Ultimately, the price your home will be listed at is up to you. When you choose to work with an experienced Realtor, choose someone you can trust – and trust their ability to research an accurate Current Market Analysis (CMA) on your behalf. Even in a strong market, it is possible to overprice a home – making your property less attractive to buyers, causing the sale of your home to take longer, and probably costing you money in the end.

SHOW IT TO SELL IT

No matter what the market is like, every single showing could be the one that got away. Your Realtor’s job is to help you sell your time in a timely fashion, for the highest price possible. The more showings your property has, the faster it will sell. If your home lingers on the market because your big scary dog couldn’t be moved for showing appointments, or you didn’t feel like taking showings on a Saturday, the final price of your sale could take a hit; buyers will wonder why your home lingered in a hot marketplace, and adjust their offer accordingly.

SCALE BACK YOUR STUFF

Clutter

If all buyers see upon entering your home is a parade of collectibles, family portraits going back 25 years or piles-upon-piles of any kind of stuff, they won’t be able to picture themselves in your home. You don’t have to stage your home to sell it (although staging can positively impact the sales price of your home), but you should box up obvious clutter, tone down any taste-specific decor, and remove all but a bare minimum of family portraits. Buyers aren’t looking for your home – they’re looking for their home – and you need to get out of the way so they can picture themselves living there.

UNPLEASANT ODORS 

The sense of smell is one of our most powerful connections to memory, and there is nothing pleasant about stinky litter boxes, wet dog, indoor smoking or even certain strong cooking odors. Yuck! You don’t have to banish Fido or stop using your kitchen, but you should do everything in your power to minimize or eliminate odors. Consider having your carpets and furniture cleaned, hire professional cleaners to freshen the place up, use natural deodorizers like lemon, vinegar and baking soda, and give your house a good airing out on a nice day. Don’t spray gallons of noxious scented air freshener or burn flowery candles in every room; these are dead giveaways of an odor problem. Do buy a few bottles of unscented Febreze and lightly spray in affected areas of your home before work or a few minutes before a scheduled showing, if you are home. Ultimately, flooring and other surfaces affected by pets, etc., are likely to come up in sales negotiation. If you have furry family members and they make messes, you may pay a bit of a premium at the negotiating table. Don’t let your pets (or smoking or cooking) stink out potential buyers, and do be prepared for it to cost you a few bucks when you sell.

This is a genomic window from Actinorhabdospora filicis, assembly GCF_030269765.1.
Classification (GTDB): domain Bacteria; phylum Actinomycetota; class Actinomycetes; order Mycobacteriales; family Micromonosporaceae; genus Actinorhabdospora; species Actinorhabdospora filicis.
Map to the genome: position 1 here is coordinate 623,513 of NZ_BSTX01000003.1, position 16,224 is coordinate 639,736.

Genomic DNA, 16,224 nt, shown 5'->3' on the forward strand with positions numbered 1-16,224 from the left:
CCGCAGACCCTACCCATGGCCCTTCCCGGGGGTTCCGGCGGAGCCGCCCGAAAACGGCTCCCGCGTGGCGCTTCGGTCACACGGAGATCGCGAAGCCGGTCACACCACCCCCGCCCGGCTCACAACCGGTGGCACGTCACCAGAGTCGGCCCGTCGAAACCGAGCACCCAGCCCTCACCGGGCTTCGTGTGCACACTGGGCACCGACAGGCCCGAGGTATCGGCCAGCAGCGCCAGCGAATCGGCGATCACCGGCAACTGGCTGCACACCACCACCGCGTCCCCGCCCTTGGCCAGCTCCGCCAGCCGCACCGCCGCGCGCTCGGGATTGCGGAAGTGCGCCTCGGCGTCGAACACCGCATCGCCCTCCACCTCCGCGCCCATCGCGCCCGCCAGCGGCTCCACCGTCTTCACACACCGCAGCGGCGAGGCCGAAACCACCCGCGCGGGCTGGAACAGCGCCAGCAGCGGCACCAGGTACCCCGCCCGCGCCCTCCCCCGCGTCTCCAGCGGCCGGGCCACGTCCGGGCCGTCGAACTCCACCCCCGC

PROJECTS LEFT UNDONE

honey-do

Some homeowners keep meticulous files on every major appliance and system in their home, conducting maintenance at regular intervals and noting exactly what happened when, from furnace filter replacement to blowing out the dryer vent. The rest of us… well – not everybody is so on top of it. You may not change your furnace filter quite as often as you should, or fix a leaking faucet the day you spot the drip-drip-drip, but you should take care of minor maintenance issues before listing your home for sale. When buyers come across non-working appliances, broken sprinkler heads, cracked windows, etc. – they wonder what else you haven’t kept up with. Don’t give buyers a reason to cross your home off their list or lower their offer over home maintenance fears. Either tackle the honey-do list yourself, or hire a handyman to do it. Don’t assume the buyer will be happy to overlook minor issues with your home because you have. Would you buy a car with a flat tire or cracked rear view mirror? Probably not – and buyers won’t want the bother of completing chores you’ve been avoiding for months or more, either.

The cool thing about selling your home is – it isn’t rocket science! But it does help you net more for your home to work with an experienced professional who knows the market where you live, knows how to help you prepare for a sale, and can negotiate a deal that benefits both your timeline and your bottom line. It also makes a difference to check items like this off your list before you invite buyers through the door.